Shields (1958); and Marx et al. (1975), are of the view that the state should be organized or ruled based purely on a secular creed devoid of religious implications. As Shields (1958) puts it, "democratic beliefs about the principles of political conduct are derived not from religious dogmas but from the practice of politics". And Marx (1975) looks at religion as an optical illusion, and a smokescreen laid down by the oppressors among the oppressed, and as an opium of the people because once it is administered by the oppressor to the oppressed, it intoxicates and the intoxicated can go on any destructive errand including suicide bombing and arson.
For Marx et al. (1975), the inability of the proletariat to challenge the bourgeoisies (capitalists) gives rise to the belief in a better life after death, and beliefs in gods, devils, miracles and the like. Those who toil and live in want all their lives are taught by religion to be submissive and patient while here on earth, and to take comfort in the hope of a heavenly reward. Marx et al. (1975) therefore saw religion as opium of the people - a sort of spiritual booze in which the slaves of capital drown their human image, their demand for a life more or less worthy of man. Religion therefore should be a private affair so far as the state is concerned. Religion must be of no affair to the state; and religious societies must have no connection to the government authority. Everyone must be free to profess any religion of his choice, or no religion whatsoever. Discrimination of citizens on account of their religion is wholly intolerable. And no subsidies should be granted to the established church nor state funds be allocated to ecclesiastical and religious societies. There should be complete separation of the church and the state (Marx et ah, 1975).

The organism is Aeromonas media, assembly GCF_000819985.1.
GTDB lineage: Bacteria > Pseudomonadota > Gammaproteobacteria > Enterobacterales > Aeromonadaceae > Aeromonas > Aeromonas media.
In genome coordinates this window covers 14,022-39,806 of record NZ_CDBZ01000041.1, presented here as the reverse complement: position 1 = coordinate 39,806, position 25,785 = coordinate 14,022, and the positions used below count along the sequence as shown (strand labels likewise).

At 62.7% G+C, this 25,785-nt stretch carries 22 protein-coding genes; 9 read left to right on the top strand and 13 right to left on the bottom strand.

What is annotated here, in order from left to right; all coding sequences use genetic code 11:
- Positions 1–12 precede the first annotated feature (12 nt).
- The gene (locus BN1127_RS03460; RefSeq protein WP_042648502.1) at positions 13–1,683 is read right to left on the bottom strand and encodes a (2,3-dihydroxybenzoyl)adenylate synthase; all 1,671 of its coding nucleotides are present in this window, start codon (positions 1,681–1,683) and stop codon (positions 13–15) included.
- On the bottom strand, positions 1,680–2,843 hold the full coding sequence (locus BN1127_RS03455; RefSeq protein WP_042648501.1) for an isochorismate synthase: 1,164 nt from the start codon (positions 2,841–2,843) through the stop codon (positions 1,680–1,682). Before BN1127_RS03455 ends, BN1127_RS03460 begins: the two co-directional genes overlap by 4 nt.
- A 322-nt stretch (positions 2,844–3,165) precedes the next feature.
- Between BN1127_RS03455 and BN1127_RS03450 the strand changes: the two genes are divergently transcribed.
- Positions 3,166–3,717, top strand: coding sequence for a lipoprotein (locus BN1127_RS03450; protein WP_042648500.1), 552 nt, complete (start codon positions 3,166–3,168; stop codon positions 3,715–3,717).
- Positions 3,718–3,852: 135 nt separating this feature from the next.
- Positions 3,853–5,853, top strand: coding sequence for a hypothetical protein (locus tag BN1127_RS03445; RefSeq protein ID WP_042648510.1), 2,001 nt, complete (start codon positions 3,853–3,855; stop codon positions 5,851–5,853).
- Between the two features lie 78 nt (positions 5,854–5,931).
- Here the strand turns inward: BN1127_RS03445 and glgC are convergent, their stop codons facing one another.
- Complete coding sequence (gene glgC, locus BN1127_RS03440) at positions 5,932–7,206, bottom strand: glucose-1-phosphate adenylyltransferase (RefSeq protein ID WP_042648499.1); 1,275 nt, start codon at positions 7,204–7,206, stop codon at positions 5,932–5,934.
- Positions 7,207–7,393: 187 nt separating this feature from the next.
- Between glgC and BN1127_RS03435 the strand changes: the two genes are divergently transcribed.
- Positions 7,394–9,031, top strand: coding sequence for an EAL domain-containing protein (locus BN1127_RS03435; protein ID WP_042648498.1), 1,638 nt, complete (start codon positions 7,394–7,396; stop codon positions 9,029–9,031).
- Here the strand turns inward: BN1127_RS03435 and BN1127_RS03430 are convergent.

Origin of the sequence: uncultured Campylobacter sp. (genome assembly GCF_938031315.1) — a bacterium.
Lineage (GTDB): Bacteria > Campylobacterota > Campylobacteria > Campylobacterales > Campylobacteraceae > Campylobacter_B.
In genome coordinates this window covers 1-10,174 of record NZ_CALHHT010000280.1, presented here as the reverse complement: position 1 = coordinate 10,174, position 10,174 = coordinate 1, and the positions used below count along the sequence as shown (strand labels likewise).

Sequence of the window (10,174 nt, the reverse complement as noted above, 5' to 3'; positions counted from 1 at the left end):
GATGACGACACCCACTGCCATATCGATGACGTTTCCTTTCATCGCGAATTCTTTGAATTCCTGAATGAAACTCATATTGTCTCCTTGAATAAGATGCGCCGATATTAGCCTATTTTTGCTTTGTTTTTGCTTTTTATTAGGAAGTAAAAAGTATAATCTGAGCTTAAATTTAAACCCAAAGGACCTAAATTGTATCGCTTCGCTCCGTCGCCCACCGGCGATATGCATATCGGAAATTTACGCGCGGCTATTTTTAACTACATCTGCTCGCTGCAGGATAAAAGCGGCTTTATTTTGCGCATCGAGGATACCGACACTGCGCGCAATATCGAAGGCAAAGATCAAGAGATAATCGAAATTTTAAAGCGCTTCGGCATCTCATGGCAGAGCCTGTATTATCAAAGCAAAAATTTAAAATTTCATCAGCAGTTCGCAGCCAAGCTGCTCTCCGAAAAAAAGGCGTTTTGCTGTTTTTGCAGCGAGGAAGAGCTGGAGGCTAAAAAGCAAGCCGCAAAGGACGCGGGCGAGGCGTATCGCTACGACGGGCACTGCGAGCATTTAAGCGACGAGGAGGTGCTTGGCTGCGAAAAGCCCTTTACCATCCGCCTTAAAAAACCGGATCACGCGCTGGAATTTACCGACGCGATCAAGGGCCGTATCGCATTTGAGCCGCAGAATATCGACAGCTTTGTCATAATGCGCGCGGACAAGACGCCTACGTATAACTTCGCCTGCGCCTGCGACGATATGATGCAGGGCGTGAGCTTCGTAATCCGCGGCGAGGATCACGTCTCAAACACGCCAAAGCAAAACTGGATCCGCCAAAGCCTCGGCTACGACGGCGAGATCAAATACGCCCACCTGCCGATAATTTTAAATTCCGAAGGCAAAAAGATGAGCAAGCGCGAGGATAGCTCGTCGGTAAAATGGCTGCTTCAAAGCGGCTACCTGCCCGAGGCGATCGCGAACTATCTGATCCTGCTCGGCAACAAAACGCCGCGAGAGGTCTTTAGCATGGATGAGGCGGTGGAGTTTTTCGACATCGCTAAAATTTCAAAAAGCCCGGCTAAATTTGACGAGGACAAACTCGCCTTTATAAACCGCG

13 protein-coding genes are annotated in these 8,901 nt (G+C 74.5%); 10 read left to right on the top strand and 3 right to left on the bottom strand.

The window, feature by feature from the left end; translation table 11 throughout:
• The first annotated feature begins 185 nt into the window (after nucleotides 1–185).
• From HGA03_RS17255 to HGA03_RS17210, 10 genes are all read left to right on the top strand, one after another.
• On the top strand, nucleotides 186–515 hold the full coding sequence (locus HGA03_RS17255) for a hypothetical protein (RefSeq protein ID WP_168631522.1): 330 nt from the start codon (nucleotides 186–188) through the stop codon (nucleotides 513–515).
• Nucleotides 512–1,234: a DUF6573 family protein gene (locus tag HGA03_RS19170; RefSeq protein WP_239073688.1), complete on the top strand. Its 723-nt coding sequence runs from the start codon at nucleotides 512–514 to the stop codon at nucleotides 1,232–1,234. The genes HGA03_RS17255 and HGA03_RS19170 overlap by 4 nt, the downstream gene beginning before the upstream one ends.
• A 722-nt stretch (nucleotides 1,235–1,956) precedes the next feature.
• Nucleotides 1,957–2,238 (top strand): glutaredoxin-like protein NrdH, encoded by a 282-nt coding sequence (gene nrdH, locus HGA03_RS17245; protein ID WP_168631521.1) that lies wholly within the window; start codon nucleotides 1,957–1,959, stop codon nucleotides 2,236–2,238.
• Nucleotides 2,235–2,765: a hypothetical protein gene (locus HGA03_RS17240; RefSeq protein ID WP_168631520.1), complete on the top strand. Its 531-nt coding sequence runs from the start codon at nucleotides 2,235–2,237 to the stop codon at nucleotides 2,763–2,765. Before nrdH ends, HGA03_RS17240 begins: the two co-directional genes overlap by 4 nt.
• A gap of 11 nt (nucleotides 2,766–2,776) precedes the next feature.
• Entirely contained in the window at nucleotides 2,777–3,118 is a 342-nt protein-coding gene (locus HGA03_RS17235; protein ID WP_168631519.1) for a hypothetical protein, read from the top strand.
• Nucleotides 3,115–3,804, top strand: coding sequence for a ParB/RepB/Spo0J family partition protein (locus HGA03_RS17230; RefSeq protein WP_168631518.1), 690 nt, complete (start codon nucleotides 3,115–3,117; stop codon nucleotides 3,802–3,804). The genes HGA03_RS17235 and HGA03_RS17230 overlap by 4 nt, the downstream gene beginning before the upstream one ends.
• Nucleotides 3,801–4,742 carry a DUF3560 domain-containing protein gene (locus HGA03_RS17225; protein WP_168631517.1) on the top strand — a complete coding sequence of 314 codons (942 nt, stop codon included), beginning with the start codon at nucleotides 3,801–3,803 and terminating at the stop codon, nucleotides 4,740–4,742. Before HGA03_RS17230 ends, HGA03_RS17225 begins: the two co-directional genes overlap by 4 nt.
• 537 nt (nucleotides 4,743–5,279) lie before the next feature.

RELIGIOUS FUNDAMENTALISM AND ITS DANGERS
One aspect of religion that appears to have gained strength in many countries is religious fundamentalism. A religious fundamentalist is one that holds conservative religious beliefs or values and wishes to incorporate those values into the secular political realm by making laws that would apply not only to their faithful followers but to everyone else in the society (Rourkela & Mark, 2003). As Kegley and Wittkopf (2004) observed, when religious groups are radicalized, politicized or become fanatically dedicated to the promotion of their cause, they oppose each other violently. They are also of the view that all radically politicized religious groups share these characteristics in common: